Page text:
Cook the simple and flavoursome food of the South of France with acclaimed chef Alex Jackson’s Provencal. This unique collection of recipes encapsulates the beauty and simplicity of Provencal French cooking and shows you how to recreate the flavours of the South of France at home.
This might seem an unlikely pairing but the combined flavours here are delicious. The fennel seeds in the soup’s base bridge the gap to tie the two principal ingredients together, a hint of chilli adds a lovely warmth and a swirl of cream completes the picture: there’s something at once exotic and deeply comforting about this soup. This is one of those rare occasions when I am persuaded that a soup should be puréed until smooth.
3 tbsp olive oil
1kg/2lb 4oz mussels, cleaned
1 glass dry white wine
2 medium white onions, finely diced
1⁄2 head celery, finely diced
4 garlic cloves, peeled, halved, green sprout removed and finely sliced lengthways
1 tbsp fennel seeds
1 dried Spanish chilli, chopped
2 bay leaves
1kg/2lb 4oz tasty winter squash or pumpkin (‘Delica’ or ‘Violino’ for preference, ideally not butternut squash)
1 ripe tomato or 1 peeled plum tomato from a jar
1 tbsp double (heavy) cream
1 tbsp parsley, finely chopped
Sea salt and freshly ground black
Heat 1 tbsp of the olive oil in a decent-sized pan with a lid and throw in the mussels, followed by the white wine. Cover with a tight-fitting lid and cook quickly for a few minutes until the mussels have opened. Take care not to overcook the mussels – as soon as they open, they are ready. Discard any mussels that refuse to open.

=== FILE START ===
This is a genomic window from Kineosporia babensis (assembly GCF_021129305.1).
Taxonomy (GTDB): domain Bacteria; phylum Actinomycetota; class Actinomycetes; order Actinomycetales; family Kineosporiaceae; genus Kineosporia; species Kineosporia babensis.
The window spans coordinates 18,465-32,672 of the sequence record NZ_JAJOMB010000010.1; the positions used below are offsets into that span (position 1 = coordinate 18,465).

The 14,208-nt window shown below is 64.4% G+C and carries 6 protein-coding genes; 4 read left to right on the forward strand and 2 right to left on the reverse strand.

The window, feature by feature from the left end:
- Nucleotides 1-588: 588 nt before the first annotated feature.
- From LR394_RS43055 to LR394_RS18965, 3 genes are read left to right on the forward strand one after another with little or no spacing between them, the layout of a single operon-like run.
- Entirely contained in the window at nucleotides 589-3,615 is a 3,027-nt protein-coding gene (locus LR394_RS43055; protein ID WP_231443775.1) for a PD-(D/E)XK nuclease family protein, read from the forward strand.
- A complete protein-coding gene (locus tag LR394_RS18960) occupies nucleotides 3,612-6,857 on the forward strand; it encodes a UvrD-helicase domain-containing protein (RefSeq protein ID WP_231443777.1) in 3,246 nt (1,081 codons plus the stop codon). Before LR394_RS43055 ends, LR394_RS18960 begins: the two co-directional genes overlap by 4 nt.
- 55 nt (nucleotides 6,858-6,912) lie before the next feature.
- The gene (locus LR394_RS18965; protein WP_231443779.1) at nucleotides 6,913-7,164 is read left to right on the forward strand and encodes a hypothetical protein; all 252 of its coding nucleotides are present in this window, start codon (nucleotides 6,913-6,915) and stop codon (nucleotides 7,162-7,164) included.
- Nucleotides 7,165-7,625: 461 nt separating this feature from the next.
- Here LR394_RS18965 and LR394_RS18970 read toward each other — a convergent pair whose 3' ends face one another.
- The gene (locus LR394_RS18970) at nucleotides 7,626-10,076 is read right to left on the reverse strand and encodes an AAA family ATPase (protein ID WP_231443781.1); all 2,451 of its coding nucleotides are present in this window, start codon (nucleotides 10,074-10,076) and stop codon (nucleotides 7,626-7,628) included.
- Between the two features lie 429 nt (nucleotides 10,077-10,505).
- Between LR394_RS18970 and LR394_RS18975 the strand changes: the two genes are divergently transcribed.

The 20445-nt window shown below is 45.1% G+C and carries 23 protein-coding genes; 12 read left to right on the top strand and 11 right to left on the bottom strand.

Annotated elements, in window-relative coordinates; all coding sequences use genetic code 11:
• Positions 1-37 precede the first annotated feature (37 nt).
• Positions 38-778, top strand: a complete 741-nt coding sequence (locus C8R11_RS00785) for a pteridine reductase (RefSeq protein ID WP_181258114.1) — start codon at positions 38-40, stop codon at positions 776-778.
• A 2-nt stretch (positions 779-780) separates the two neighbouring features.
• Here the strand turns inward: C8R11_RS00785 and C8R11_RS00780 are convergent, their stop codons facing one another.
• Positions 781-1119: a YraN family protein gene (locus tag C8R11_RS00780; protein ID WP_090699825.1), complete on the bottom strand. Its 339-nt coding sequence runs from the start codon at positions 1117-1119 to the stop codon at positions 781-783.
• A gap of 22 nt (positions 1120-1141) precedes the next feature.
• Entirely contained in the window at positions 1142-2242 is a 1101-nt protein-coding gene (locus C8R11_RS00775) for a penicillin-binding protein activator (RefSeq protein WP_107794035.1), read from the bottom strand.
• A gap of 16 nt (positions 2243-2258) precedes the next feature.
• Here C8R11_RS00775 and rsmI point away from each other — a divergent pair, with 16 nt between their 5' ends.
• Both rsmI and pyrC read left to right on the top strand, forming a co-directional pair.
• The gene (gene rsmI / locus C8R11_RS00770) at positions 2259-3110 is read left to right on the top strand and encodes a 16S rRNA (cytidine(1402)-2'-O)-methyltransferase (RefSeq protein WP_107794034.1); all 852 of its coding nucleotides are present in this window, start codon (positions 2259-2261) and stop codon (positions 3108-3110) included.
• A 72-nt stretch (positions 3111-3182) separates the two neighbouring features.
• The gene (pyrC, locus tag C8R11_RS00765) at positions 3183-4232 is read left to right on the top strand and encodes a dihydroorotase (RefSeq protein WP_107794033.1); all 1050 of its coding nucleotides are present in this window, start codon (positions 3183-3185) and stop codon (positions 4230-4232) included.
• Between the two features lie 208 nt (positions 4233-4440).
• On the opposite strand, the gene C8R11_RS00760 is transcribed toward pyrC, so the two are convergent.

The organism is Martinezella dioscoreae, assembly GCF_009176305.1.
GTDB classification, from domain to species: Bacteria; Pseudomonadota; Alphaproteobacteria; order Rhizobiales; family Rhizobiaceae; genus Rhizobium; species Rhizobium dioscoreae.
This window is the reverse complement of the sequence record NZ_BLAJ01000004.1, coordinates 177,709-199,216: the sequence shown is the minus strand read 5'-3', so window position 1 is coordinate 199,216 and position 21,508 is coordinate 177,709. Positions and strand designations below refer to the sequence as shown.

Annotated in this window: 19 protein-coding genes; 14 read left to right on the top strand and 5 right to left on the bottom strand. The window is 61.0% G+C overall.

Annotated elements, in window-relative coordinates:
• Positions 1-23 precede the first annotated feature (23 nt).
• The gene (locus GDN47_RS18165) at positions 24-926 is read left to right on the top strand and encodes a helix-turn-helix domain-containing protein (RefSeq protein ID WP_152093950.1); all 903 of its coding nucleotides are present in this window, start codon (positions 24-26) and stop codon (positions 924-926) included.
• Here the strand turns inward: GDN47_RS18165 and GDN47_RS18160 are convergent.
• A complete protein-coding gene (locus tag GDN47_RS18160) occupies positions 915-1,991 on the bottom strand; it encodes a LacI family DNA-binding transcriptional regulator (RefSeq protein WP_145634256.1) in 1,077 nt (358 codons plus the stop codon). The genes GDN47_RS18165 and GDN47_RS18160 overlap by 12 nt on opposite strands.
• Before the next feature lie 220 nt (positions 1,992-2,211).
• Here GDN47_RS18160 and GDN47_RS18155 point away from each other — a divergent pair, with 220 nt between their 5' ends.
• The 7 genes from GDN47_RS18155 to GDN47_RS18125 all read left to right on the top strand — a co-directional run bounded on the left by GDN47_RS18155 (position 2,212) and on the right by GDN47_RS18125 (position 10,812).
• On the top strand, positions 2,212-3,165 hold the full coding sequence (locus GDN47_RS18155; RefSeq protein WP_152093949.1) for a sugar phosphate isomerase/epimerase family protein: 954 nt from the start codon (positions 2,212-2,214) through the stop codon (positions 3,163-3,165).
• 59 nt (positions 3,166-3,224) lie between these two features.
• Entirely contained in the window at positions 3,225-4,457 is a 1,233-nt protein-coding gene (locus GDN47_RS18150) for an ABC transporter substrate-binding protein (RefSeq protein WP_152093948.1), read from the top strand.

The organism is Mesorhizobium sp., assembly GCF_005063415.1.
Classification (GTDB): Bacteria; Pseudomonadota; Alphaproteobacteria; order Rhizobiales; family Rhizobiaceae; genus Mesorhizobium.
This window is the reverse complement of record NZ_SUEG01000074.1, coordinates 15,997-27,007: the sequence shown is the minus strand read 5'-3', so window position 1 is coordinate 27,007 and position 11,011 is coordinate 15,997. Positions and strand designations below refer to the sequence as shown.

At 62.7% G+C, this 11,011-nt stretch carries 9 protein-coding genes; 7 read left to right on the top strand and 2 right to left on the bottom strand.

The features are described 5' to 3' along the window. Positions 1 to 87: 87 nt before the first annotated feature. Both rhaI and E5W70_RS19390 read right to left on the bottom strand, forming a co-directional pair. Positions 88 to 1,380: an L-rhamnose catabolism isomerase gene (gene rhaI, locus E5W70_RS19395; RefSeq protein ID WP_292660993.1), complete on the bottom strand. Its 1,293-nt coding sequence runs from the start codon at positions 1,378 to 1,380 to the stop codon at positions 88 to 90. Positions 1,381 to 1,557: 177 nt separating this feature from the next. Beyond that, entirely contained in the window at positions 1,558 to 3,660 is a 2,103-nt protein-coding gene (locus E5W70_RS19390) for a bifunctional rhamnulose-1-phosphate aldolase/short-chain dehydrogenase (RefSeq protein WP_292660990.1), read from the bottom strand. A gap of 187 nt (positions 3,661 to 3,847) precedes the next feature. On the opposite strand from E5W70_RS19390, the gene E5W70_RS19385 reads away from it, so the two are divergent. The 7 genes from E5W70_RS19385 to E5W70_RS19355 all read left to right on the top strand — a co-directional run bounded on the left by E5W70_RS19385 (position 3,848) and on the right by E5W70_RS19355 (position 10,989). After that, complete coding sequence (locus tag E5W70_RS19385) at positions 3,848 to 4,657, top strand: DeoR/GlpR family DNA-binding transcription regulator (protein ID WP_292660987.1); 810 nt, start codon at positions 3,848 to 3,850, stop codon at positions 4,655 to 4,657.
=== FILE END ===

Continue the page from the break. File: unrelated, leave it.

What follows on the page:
Strain the mussels, keeping the winey broth. Leave the mussels and the broth to cool while you make the soup base. Heat the remaining 2 tbsp of olive oil in a heavy pan. To make a soffrito, add the onion, celery, garlic, fennel seeds, chilli, bay leaves and a pinch of salt. Sweat the whole lot together slowly for at least half an hour, or until the mixture is completely soft and tastes rounded and sweet.
Peel the squash or pumpkin, remove any seeds, and cut into 2-cm/3⁄4-inch chunks. Add the squash to the soffrito and stir to combine. Squish the tomato with your hands into small pieces and throw that in too. Cook over a low heat for a few minutes to start the cooking process, then add the mussel cooking liquor and top up with water. Bring to the boil, then cook the soup over a medium heat for around 40 minutes, or until the squash has softened and tastes great.
While the soup is cooking, shell the mussels and set aside: I think it’s best to refrigerate the cooked shellfish to be on the safe side. Transfer the soup, in batches if necessary, to a blender and purée until very smooth. You can, if you like, pass the soup through a sieve (strainer) for a smoother result, but honestly, life is too short. Taste the soup for seasoning. It’s almost finished. It should taste full, rounded, and with a touch of acidity from the wine and tomato.
Put the soup back into the pan and reheat. Add the cooked mussels along with any juices that have leached out into the container. Simmer slowly for a few minutes to reheat, then pour into bowls. Drizzle over a swirl of double cream, scatter over the parsley, and add a grind or two of black pepper.
Photograph by Matt Russell.